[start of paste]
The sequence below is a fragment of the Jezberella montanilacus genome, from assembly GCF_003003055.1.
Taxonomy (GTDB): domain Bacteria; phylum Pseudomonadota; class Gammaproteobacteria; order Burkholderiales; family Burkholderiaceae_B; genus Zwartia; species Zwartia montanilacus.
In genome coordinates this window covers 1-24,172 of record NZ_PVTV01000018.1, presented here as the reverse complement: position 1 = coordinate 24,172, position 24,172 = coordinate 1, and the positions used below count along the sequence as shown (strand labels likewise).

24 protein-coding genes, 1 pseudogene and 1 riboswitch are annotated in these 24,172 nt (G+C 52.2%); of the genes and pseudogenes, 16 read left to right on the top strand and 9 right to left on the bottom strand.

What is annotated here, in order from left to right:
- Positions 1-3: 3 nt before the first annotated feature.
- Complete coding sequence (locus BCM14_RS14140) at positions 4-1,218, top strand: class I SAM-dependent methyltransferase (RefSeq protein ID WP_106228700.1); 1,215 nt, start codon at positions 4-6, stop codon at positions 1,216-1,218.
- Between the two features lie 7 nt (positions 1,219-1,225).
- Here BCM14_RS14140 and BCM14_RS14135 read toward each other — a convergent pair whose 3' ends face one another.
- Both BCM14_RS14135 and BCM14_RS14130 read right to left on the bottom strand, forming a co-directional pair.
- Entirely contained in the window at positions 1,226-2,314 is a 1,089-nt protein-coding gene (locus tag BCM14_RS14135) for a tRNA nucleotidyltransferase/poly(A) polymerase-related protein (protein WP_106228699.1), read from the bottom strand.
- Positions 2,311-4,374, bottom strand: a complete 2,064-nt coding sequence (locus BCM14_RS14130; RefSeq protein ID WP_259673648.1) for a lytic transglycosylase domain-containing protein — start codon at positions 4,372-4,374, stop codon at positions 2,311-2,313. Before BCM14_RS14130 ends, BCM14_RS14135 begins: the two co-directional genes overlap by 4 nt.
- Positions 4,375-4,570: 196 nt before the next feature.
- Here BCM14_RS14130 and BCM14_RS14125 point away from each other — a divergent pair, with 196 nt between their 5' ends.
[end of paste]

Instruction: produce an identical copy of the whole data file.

The sequence below is a fragment of the Jezberella montanilacus genome, from assembly GCF_003003055.1.
Taxonomy (GTDB): domain Bacteria; phylum Pseudomonadota; class Gammaproteobacteria; order Burkholderiales; family Burkholderiaceae_B; genus Zwartia; species Zwartia montanilacus.
In genome coordinates this window covers 1-24,172 of record NZ_PVTV01000018.1, presented here as the reverse complement: position 1 = coordinate 24,172, position 24,172 = coordinate 1, and the positions used below count along the sequence as shown (strand labels likewise).

24 protein-coding genes, 1 pseudogene and 1 riboswitch are annotated in these 24,172 nt (G+C 52.2%); of the genes and pseudogenes, 16 read left to right on the top strand and 9 right to left on the bottom strand.

What is annotated here, in order from left to right:
- Positions 1-3: 3 nt before the first annotated feature.
- Complete coding sequence (locus BCM14_RS14140) at positions 4-1,218, top strand: class I SAM-dependent methyltransferase (RefSeq protein ID WP_106228700.1); 1,215 nt, start codon at positions 4-6, stop codon at positions 1,216-1,218.
- Between the two features lie 7 nt (positions 1,219-1,225).
- Here BCM14_RS14140 and BCM14_RS14135 read toward each other — a convergent pair whose 3' ends face one another.
- Both BCM14_RS14135 and BCM14_RS14130 read right to left on the bottom strand, forming a co-directional pair.
- Entirely contained in the window at positions 1,226-2,314 is a 1,089-nt protein-coding gene (locus tag BCM14_RS14135) for a tRNA nucleotidyltransferase/poly(A) polymerase-related protein (protein WP_106228699.1), read from the bottom strand.
- Positions 2,311-4,374, bottom strand: a complete 2,064-nt coding sequence (locus BCM14_RS14130; RefSeq protein ID WP_259673648.1) for a lytic transglycosylase domain-containing protein — start codon at positions 4,372-4,374, stop codon at positions 2,311-2,313. Before BCM14_RS14130 ends, BCM14_RS14135 begins: the two co-directional genes overlap by 4 nt.
- Positions 4,375-4,570: 196 nt before the next feature.
- Here BCM14_RS14130 and BCM14_RS14125 point away from each other — a divergent pair, with 196 nt between their 5' ends.